from Wiktionary, Creative Commons Attribution/Share-Alike License
- n. Plural form of parrel.
Sorry, no etymologies found.
The most perfect silence reigned outside the ship, but on board there was quite a small Babel of sound storming about us; the creaking of yard-parrels and trusses aloft, mingled with the loud flap of the canvas to the roll of the ship, the
"Let run your topsail halliards, fore and aft," I cried; and the command was instantly followed by the creaking of the parrels as the yards slid down the well-greased topmasts, and the scream of the block-sheaves as the falls rapidly overhauled themselves.
Life must have been precious always; but never before had it appeared so precious as now, whilst I gazed at that homely ship, with her main-topsail to the mast, swinging stately upon the swell, the faces of the seamen plain, the smoke of her galley-fire breaking from the chimney, the sounds of creaking blocks and groaning parrels stealing from her.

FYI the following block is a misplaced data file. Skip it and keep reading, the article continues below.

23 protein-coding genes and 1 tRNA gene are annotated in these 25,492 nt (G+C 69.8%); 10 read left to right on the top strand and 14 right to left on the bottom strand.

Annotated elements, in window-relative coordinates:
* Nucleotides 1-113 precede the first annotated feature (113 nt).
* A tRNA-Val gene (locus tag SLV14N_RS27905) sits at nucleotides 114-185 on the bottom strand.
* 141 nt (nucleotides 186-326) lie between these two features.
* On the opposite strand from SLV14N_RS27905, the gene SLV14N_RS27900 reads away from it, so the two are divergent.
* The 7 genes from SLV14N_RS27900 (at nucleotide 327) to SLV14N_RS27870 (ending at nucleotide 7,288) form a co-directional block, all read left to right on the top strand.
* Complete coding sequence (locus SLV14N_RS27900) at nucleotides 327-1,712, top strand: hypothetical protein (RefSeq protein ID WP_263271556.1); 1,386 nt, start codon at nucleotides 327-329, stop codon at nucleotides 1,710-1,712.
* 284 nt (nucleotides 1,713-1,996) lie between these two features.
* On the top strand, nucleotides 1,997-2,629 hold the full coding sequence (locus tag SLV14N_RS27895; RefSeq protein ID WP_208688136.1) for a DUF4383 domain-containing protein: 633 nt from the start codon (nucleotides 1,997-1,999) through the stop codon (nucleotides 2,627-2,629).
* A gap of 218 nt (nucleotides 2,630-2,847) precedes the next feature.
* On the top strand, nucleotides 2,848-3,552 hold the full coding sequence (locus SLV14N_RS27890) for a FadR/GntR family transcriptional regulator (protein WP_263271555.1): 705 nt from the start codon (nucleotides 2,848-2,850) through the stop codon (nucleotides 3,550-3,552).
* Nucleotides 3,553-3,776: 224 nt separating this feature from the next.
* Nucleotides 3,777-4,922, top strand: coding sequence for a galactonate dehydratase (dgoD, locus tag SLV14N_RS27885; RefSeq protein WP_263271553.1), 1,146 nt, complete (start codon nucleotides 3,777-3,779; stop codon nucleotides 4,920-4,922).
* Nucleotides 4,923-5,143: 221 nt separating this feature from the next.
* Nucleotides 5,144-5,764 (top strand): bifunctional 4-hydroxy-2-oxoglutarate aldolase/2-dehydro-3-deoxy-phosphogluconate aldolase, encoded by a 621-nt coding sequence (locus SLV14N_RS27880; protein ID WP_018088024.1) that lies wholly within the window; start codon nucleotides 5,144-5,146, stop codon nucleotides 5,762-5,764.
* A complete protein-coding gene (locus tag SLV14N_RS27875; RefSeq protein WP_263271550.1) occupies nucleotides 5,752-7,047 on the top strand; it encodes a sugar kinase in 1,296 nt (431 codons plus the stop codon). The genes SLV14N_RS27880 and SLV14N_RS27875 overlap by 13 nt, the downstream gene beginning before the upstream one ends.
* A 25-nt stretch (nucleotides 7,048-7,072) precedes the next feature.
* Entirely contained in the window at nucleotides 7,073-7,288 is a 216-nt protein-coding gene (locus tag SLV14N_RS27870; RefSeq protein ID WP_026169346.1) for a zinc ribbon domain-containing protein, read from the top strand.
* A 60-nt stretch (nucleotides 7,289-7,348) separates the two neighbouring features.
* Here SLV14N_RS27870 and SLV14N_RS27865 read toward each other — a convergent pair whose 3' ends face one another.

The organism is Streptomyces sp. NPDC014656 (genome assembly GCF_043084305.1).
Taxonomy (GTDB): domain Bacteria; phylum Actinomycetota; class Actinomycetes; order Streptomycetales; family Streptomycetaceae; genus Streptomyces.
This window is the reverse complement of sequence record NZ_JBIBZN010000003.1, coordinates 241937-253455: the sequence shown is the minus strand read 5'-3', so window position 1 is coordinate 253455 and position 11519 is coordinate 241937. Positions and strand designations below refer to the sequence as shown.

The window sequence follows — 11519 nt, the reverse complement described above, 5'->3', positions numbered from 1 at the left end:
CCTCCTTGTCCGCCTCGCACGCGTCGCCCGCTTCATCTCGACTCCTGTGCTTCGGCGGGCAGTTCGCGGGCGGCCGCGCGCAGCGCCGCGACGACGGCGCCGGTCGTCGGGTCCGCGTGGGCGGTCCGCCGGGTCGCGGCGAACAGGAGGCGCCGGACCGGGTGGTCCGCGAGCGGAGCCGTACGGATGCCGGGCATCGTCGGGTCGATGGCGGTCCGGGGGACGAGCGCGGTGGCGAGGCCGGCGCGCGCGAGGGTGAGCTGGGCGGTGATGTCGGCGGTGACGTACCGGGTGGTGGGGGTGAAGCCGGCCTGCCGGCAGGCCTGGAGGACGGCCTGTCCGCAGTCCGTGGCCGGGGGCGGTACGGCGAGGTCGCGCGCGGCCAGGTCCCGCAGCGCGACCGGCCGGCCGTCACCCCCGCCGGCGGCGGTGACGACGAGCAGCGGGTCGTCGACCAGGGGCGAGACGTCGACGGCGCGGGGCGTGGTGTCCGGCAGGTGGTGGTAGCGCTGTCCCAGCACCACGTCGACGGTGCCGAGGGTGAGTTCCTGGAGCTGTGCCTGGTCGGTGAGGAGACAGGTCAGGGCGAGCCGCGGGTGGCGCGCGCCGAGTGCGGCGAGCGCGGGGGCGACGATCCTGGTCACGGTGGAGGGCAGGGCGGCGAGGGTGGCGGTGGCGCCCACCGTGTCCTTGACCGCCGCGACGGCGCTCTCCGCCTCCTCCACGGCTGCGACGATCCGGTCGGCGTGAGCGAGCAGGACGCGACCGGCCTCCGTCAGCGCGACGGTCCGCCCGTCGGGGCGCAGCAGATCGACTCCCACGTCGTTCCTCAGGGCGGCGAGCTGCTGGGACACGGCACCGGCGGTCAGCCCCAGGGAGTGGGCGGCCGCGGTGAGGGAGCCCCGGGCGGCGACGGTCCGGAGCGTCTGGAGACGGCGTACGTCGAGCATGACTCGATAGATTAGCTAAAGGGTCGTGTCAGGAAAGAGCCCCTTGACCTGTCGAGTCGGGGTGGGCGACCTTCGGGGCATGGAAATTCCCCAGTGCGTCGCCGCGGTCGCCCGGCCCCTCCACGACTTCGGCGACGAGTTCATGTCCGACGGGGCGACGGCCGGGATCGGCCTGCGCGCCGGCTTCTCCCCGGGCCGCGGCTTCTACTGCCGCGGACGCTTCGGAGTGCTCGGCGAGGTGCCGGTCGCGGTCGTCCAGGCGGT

Above the main-mast was a top-mast or topgallant-mast, called the distaff; the yards were hoisted up much as in the present day, and were secured by parrels or hoops to the mast.
The parrels, lifts,  and clue-lines soon are gone, 260
So still and silent was the breathless night that the volume of sound raised by the insects on shore rang in my ears almost as distinctly out here as it had done when I stood upon the beach; it was, however, so far mellowed and softened by the intervening distance that it was possible to hear other sounds distinctly _through_ it, even when they were so faint as the slight, almost imperceptible creak of the yard-parrels aloft, and the light _flap_ of a coiled-up rope striking against the bulwarks with the slight, easy roll of the ship.
Then the _Helen B. _ did her favourite trick, and before we had time to say much we had a sea over the quarter and were up to our waists, with the parrels of the trysail only half becketed round the mast, and the deck so full of gear that you couldn't put your foot on a plank, and the spanker beginning to get adrift again, being badly stopped, and the general confusion and hell's delight that you can only have on a fore-and-after when there's nothing really serious the matter.
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